Canada and the Green Transition: Perspectives on the Way Forward

Chapter 4: Environmental Activism and Strategies for the Green Transition

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Key Messages




  • There are a wide range of perspectives within the environmental movement in Canada regarding the roots of environmental decline, the necessity of a Green Transition and how deeply our economic, social and political systems need to change
  • Mainstream perspectives held by well established, national eNGOs, that are more closely connected to government through politics and funding, are however less likely to push for transformational change to decision-making processes and policies
  • Newer and more ambitious perspectives challenging the status are emerging through youth and Indigenous activism, but these have ignited push-back from powerful pro-fossil fuel and ideological forces in Canada




  • The kind of governance approaches that best facilitate and accelerate a sustainability transition in Canada must be collaborative, including all types of activists
  • There are significant concerns about the ability of eNGOs to push for transformational Green Transition changes given the reliance on government funding for many of them; the eNGOs examined in this chapter receive on average 20% of their budgets from governments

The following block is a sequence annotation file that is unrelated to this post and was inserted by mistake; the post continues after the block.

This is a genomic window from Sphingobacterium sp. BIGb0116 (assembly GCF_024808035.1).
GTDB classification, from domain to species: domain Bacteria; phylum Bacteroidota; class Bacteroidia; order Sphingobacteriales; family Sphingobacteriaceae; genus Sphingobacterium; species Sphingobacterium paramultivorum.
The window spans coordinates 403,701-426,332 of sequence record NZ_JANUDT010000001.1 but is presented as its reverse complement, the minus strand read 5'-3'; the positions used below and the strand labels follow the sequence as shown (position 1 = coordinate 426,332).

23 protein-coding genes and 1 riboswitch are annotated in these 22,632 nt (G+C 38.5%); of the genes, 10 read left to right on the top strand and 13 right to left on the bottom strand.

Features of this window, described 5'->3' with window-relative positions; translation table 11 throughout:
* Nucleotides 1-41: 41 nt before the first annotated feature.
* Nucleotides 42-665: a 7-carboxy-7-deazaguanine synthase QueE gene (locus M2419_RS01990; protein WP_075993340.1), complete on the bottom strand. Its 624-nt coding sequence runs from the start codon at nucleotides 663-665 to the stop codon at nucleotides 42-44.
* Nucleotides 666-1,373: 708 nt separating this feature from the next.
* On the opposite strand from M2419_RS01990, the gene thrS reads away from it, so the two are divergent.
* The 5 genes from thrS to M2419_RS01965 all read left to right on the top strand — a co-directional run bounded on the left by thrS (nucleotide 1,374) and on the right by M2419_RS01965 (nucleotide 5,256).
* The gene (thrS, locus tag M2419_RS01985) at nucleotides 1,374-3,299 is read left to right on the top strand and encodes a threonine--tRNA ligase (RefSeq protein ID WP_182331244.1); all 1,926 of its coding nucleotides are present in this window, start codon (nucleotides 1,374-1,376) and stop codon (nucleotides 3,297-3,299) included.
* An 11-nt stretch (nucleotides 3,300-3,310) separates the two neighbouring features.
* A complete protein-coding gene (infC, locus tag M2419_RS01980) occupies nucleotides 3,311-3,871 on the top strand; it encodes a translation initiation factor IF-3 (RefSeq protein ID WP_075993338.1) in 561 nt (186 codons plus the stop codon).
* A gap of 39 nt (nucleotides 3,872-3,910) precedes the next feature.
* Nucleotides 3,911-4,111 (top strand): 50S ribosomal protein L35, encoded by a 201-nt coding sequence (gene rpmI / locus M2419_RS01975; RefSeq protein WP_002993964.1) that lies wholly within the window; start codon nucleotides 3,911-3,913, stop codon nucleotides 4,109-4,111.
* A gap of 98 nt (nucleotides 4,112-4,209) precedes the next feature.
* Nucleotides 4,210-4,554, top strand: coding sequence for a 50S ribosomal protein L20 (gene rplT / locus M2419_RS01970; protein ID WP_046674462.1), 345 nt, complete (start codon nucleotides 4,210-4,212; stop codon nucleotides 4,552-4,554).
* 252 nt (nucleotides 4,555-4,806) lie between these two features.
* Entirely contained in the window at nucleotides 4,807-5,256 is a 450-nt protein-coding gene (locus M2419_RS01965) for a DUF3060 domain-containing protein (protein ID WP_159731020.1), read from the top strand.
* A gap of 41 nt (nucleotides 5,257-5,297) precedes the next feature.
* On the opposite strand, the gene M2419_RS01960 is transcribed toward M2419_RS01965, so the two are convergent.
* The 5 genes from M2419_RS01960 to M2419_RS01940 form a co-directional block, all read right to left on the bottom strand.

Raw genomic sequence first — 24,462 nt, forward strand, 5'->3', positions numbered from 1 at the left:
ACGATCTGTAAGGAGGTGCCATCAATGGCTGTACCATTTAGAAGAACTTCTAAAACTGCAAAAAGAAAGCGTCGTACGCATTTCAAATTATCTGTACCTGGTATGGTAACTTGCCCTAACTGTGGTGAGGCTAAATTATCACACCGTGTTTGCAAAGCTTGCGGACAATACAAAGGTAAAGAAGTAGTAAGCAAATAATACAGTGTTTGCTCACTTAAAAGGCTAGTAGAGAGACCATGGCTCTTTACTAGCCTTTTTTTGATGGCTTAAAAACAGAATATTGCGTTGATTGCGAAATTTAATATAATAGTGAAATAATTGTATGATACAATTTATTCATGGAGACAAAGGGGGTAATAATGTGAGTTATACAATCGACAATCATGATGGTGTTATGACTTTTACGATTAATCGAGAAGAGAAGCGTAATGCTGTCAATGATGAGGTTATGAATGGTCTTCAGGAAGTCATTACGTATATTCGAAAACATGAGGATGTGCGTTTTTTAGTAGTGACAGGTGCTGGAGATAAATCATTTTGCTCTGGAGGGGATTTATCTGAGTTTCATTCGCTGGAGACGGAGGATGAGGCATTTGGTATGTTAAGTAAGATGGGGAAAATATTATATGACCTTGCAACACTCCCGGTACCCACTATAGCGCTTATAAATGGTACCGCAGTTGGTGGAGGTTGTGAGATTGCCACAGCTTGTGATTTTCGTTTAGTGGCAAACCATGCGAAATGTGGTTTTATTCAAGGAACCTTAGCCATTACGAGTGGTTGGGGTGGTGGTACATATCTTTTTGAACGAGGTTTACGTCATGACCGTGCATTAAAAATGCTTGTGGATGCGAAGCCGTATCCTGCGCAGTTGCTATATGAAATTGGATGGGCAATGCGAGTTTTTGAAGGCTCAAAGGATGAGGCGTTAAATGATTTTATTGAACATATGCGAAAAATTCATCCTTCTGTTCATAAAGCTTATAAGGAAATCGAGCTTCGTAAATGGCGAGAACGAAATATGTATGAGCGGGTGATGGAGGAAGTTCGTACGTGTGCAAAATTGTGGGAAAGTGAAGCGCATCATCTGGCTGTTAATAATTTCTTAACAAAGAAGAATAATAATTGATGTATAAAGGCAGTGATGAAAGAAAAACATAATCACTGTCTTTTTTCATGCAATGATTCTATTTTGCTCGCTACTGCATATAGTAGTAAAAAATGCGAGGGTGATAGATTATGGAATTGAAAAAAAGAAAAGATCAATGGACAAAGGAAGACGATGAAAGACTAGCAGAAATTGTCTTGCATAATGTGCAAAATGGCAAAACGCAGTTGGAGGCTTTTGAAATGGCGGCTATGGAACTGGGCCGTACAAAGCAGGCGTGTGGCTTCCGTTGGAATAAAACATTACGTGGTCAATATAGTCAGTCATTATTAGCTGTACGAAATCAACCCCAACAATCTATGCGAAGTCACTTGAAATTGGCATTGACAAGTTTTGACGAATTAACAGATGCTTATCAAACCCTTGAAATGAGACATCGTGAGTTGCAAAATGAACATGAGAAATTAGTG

• Youth activists and resistance activists, though they are perhaps more committed to the Green Transition, face significant challenges: (1) they may not be able to coordinate a larger movement capable to pressing governments and (2) they may lack capacity and resources




  • ENGOs were successful at policy creation during the first three waves of environmentalism, but policy implementation is an ongoing struggle 
  • The extent to which newer forms of activism will create policy and enable implementation of policy is uncertain




  • Established eNGOs yield significant resources and capacity, but need to distance themselves from government funding if they are to effectively push for meaningful change 
  • Emerging activists need to be strategic and coordinated but careful in collaboration with mainstream eNGOS that are captured by government funding 
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